Furthermore, limitations in budget has also hounded the expert panel. “This is a government document,” she said. “We didn’t have resources for a lot of face-to-face meetings, so everything was done by teleconference and sometimes videoconferencing. That’s somewhat more cumbersome—if you spend a couple days together you sometimes get more done than if you spend, say, 90 minutes every week,” added Dr. Oparil.
She assured that the delays occurred “not because there’s a lot of conflict,” and in general, there is agreement in most of the recommendations which were supported by evidence.
The good news though is that JNC 8 “is in the home stretch,” assured Dr. Oparil, and its release is hopefully this spring. The draft just needs to be “integrated, to some extent, with the work of the other panels” and then reviewed by other government-sponsored panels before the public’s comments are asked.
For ATP 4, insiders say that an LDL goal of <70 mg/dL has been recommended, but whether or not it is adopted as the official primary target in ATP 4 remains to be seen.
There have been several updates from 2004 to 2011 in lipid guidelines wherein an LDL goal of <70 mg/dL—based on randomized trials—has evolved as an optional target in patients with coronary heart disease and other high-risk patients. With Heartwire & NHLBI reports
By Saturnino P. Javier, MD, FPCP, FPCC, FAC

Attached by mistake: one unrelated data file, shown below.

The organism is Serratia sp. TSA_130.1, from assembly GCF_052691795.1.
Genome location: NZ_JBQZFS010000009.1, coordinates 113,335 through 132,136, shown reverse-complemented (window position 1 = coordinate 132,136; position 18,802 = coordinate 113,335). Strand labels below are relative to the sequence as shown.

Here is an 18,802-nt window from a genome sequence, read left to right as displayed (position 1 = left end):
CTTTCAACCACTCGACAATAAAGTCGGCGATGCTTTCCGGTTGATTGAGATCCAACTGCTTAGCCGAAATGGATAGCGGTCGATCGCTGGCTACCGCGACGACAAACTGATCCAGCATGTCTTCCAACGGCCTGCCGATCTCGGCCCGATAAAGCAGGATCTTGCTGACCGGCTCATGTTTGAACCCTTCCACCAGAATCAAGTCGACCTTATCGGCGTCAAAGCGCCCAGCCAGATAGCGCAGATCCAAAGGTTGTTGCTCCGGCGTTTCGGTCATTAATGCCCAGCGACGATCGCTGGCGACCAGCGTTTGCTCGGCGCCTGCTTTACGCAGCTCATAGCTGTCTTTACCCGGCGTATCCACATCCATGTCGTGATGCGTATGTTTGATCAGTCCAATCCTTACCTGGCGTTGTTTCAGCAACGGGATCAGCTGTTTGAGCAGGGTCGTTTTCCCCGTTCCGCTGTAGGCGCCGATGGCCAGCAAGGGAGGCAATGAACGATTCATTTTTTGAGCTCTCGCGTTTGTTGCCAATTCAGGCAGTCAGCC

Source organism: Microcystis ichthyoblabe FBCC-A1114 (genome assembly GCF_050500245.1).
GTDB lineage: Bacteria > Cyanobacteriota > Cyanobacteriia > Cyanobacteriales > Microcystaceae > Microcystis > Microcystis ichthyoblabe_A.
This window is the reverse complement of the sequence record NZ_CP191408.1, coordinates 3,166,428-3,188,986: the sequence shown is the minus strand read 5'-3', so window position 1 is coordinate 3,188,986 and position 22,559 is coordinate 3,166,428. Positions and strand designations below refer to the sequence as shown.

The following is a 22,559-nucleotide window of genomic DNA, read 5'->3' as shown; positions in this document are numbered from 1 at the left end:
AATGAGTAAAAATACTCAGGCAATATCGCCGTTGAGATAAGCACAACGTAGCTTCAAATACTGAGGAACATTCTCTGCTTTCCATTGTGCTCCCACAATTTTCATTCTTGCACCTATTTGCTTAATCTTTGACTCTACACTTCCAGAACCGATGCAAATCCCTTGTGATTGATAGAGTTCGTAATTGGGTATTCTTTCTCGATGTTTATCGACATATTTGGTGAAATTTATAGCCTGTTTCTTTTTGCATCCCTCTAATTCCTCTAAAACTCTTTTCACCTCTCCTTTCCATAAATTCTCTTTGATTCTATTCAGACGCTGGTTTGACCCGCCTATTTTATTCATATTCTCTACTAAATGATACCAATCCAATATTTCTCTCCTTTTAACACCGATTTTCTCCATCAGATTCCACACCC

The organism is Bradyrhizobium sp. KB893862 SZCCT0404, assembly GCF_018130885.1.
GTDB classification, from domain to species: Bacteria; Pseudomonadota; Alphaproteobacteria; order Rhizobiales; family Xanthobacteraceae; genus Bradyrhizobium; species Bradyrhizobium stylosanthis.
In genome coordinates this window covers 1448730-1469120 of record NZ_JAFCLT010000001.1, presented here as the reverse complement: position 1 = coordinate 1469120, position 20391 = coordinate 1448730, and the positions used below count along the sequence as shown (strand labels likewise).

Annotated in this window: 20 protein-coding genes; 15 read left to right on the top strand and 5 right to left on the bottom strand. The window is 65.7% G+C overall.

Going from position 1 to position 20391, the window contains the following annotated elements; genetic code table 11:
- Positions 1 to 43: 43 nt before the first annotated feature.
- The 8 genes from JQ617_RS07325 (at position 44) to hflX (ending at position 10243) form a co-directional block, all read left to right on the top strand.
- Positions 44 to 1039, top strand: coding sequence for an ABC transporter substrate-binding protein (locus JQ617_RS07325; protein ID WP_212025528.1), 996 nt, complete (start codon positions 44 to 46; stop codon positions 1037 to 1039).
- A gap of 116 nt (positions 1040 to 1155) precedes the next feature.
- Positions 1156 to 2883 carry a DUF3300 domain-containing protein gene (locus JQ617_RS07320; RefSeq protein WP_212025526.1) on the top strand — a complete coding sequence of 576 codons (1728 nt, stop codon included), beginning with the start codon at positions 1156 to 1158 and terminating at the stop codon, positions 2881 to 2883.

Just a few days after New Year’s Day, my eldest son, Luigi asked me to accompany him to get some casual walking shoes in some shops in Makati. By then, many shops were offering huge discounts on their rack merchandise – by as much as 70 percent off the actual retail price. My 12-year-old daughter Sofia joined us later in the day and she exclaimed, “How could anyone let that opportunity pass?” Never mind that there was really very little need for the merchandise – whether it was a shirt, a pair of shoes or toiletries.
I guess many of us sometimes find it hard to resist the marketing wizardry and sales pitch of most department stores and malls, especially after the holidays.
It is a shrewd marketing strategy when stores would slash the price of an item by half the price to entice the customer to purchase it. The unsuspecting and initially unwilling customer who bites the bait of a markedly reduced item now feels empowered financially since he has been able to save from this purchase and, thus, ready to procure another discounted item (even if frivolously at all). In the end, the same customer will probably end up spending more than what he originally intended.
For many of us, the whole holiday season must have been spent looking for presents for everyone we remember and care for, think about, and thank for the year that was – the family, the house help, drivers, secretaries, mentors, colleagues, friends, co-workers, and subordinates among others. The many days before the Yuletide season must have been devoted getting something for everyone and anyone – except thy self.